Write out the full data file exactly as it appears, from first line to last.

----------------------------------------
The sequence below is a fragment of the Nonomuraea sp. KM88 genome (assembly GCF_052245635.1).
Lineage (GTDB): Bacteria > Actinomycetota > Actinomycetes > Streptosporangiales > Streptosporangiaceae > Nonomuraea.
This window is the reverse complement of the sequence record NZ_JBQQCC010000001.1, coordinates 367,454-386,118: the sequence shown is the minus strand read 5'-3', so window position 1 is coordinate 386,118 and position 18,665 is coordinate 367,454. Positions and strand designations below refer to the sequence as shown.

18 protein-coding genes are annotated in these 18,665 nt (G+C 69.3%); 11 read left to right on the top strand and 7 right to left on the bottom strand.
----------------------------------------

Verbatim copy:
The sequence below is a fragment of the Nonomuraea sp. KM88 genome (assembly GCF_052245635.1).
Lineage (GTDB): Bacteria > Actinomycetota > Actinomycetes > Streptosporangiales > Streptosporangiaceae > Nonomuraea.
This window is the reverse complement of the sequence record NZ_JBQQCC010000001.1, coordinates 367,454-386,118: the sequence shown is the minus strand read 5'-3', so window position 1 is coordinate 386,118 and position 18,665 is coordinate 367,454. Positions and strand designations below refer to the sequence as shown.

18 protein-coding genes are annotated in these 18,665 nt (G+C 69.3%); 11 read left to right on the top strand and 7 right to left on the bottom strand.